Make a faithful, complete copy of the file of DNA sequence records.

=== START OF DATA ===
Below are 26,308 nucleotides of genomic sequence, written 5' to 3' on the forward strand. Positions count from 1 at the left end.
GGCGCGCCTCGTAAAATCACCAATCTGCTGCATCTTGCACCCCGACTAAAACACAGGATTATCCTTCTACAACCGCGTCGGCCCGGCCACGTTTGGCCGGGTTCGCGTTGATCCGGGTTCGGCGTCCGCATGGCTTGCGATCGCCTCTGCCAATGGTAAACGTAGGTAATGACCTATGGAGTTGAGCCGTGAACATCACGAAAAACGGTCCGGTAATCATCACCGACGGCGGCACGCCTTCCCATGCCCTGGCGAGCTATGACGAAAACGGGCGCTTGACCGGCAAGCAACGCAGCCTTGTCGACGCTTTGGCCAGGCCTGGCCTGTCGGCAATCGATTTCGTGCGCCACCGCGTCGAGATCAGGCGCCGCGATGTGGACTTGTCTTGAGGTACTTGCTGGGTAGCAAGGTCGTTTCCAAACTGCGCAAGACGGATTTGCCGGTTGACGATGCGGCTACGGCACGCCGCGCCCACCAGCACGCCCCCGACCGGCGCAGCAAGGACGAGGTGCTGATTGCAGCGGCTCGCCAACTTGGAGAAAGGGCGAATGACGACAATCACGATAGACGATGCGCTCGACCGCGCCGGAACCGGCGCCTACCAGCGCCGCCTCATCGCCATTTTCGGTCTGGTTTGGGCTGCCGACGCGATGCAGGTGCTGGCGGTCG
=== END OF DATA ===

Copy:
Below are 26,308 nucleotides of genomic sequence, written 5' to 3' on the forward strand. Positions count from 1 at the left end.
GGCGCGCCTCGTAAAATCACCAATCTGCTGCATCTTGCACCCCGACTAAAACACAGGATTATCCTTCTACAACCGCGTCGGCCCGGCCACGTTTGGCCGGGTTCGCGTTGATCCGGGTTCGGCGTCCGCATGGCTTGCGATCGCCTCTGCCAATGGTAAACGTAGGTAATGACCTATGGAGTTGAGCCGTGAACATCACGAAAAACGGTCCGGTAATCATCACCGACGGCGGCACGCCTTCCCATGCCCTGGCGAGCTATGACGAAAACGGGCGCTTGACCGGCAAGCAACGCAGCCTTGTCGACGCTTTGGCCAGGCCTGGCCTGTCGGCAATCGATTTCGTGCGCCACCGCGTCGAGATCAGGCGCCGCGATGTGGACTTGTCTTGAGGTACTTGCTGGGTAGCAAGGTCGTTTCCAAACTGCGCAAGACGGATTTGCCGGTTGACGATGCGGCTACGGCACGCCGCGCCCACCAGCACGCCCCCGACCGGCGCAGCAAGGACGAGGTGCTGATTGCAGCGGCTCGCCAACTTGGAGAAAGGGCGAATGACGACAATCACGATAGACGATGCGCTCGACCGCGCCGGAACCGGCGCCTACCAGCGCCGCCTCATCGCCATTTTCGGTCTGGTTTGGGCTGCCGACGCGATGCAGGTGCTGGCGGTCG